Magazine Article | December 1, 2004

RFID's Wild Ride

Source: Field Technologies Magazine

The year may be ending, but 2005 will be an even more interesting chapter in the RFID (radio frequency identification) story.

Integrated Solutions, December 2004
Ed Hess

Well, that was an interesting year. We got to experience the entire hype curve for RFID (radio frequency identification). Even though Wal-Mart and DoD (Department of Defense) initiatives were laid out in the middle of 2003, vendors' marketing machines didn't ramp up until early 2004. By the time RFID World rolled around in mid-April, the buzz surrounding RFID had reached a fever pitch -- a potent combination of marketing hype and end user confusion. At the fall EPCglobal U.S. Conference five months later, reality had seemed to set in. End users were more educated, mandate deadlines were fast approaching, and vendors had started to talk about real pilot projects and some production successes.

So, what's 2005 look like?

Standards, Product Availability, And RFID's Fate
Two issues will probably dominate the RFID-in-the-supply-chain discussion in 2005: standards and product availability. The two are obviously linked and critical to the successful widespread deployment of RFID technology. As of this writing, there is no ratified UHF Generation 2 specification for the tags that suppliers need to apply to crates and pallets to be in compliance with Wal-Mart. Even after the spec is ratified, there are other issues that need to be addressed. ISO ratification of the EPC standard, for instance, looms on the horizon. Until that hurdle is crossed, the work done by EPCglobal will not have international implications. Speaking of international implications, there is a growing sense in China that the country has been left out of conversations held by EPCglobal. That may become an even more interesting story as companies plan to apply RFID tags at the manufacturing site. (According to industry sources, about 70% of nonperishable products delivered to Wal-Mart are manufactured in China.) And, we haven't even begun to sort through the IP (intellectual property) issues and how patents will be enforced.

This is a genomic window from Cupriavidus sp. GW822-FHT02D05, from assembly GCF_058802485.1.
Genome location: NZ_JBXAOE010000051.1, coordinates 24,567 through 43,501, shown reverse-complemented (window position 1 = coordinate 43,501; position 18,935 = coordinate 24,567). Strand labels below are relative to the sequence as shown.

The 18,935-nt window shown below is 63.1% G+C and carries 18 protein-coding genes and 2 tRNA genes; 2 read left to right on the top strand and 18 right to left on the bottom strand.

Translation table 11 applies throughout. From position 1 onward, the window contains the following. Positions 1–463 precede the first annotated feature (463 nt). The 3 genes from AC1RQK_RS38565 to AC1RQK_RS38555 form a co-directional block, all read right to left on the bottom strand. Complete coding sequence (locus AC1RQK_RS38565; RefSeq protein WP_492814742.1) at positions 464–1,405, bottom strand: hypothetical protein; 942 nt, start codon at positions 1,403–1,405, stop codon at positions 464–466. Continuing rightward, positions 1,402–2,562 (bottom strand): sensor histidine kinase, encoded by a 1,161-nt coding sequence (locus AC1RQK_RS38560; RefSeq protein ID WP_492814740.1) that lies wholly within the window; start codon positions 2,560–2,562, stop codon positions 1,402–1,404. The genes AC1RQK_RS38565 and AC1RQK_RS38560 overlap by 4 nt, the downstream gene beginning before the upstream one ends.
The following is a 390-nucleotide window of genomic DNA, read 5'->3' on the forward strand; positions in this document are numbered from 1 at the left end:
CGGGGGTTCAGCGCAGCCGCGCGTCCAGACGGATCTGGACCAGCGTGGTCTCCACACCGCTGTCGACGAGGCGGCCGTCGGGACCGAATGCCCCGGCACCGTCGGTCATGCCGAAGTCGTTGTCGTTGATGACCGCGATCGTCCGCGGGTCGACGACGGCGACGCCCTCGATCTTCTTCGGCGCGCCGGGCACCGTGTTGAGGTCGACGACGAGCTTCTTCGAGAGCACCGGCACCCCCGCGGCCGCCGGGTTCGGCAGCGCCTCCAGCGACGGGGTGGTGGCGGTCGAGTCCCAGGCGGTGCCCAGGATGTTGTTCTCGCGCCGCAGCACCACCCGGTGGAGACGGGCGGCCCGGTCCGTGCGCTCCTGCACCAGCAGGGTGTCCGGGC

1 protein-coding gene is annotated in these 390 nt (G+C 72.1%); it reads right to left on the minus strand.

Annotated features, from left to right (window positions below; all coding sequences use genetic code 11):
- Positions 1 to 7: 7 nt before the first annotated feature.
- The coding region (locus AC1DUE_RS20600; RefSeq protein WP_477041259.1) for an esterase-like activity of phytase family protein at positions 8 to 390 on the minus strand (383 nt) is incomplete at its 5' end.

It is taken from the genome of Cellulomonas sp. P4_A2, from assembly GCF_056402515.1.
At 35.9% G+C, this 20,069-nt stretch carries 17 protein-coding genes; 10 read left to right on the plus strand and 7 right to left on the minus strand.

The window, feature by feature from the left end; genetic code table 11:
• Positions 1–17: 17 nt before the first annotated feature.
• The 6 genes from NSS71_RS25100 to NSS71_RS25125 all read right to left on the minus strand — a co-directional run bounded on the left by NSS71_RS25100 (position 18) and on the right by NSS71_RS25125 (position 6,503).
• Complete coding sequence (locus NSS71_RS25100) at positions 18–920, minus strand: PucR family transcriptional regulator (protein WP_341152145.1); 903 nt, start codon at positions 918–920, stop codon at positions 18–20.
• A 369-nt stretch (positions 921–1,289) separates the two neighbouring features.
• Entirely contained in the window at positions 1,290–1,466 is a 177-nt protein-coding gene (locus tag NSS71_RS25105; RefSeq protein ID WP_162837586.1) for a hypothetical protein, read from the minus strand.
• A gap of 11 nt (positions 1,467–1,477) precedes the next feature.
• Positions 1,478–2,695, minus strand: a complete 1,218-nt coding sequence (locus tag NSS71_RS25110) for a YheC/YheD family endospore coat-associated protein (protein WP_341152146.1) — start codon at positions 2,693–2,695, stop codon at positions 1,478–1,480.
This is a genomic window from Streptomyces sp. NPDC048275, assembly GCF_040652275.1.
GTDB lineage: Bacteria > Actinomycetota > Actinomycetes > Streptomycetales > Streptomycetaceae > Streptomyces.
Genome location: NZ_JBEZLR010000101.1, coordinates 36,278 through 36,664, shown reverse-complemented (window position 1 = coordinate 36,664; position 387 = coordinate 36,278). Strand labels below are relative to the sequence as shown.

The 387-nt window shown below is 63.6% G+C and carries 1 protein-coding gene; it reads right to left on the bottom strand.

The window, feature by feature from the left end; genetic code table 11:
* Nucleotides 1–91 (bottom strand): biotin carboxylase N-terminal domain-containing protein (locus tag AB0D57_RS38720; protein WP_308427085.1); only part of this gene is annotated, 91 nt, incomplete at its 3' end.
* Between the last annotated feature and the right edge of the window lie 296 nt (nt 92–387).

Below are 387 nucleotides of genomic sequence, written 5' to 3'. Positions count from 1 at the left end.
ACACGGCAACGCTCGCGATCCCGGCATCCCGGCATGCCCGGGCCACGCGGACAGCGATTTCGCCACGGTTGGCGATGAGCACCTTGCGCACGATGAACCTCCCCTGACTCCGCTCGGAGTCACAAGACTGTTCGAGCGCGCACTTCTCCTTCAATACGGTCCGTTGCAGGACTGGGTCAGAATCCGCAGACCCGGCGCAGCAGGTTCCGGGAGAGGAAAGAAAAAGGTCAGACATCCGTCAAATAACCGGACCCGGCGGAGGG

Needless to say, there is plenty of action taking place on the standards front. As those issues are slowly resolved, production of true UHF Generation 2 products can take place. The tags themselves are at the heart of this issue. Many vendors within the industry estimate that it will take a minimum of six months to actually produce the tiny chips (according to the new spec) that sit within the smart labels. A more realistic timeframe might be nine months. In any event, there's going to be a delay between the time a new standard is ratified and the time a supplier can actually purchase compliant tags. You'd better have sharp purchasing folks and good relationships with key vendors.

All of these issues aside, there is no indication that the intense interest around RFID will wane. Quite the contrary, actually. Companies will continue to learn more about RFID and accumulate hands-on knowledge. The technology will evolve, and real -- yes, real -- ROI cases will be made. Some of them will be compelling. By the end of 2005, you'll start to see some winners and losers.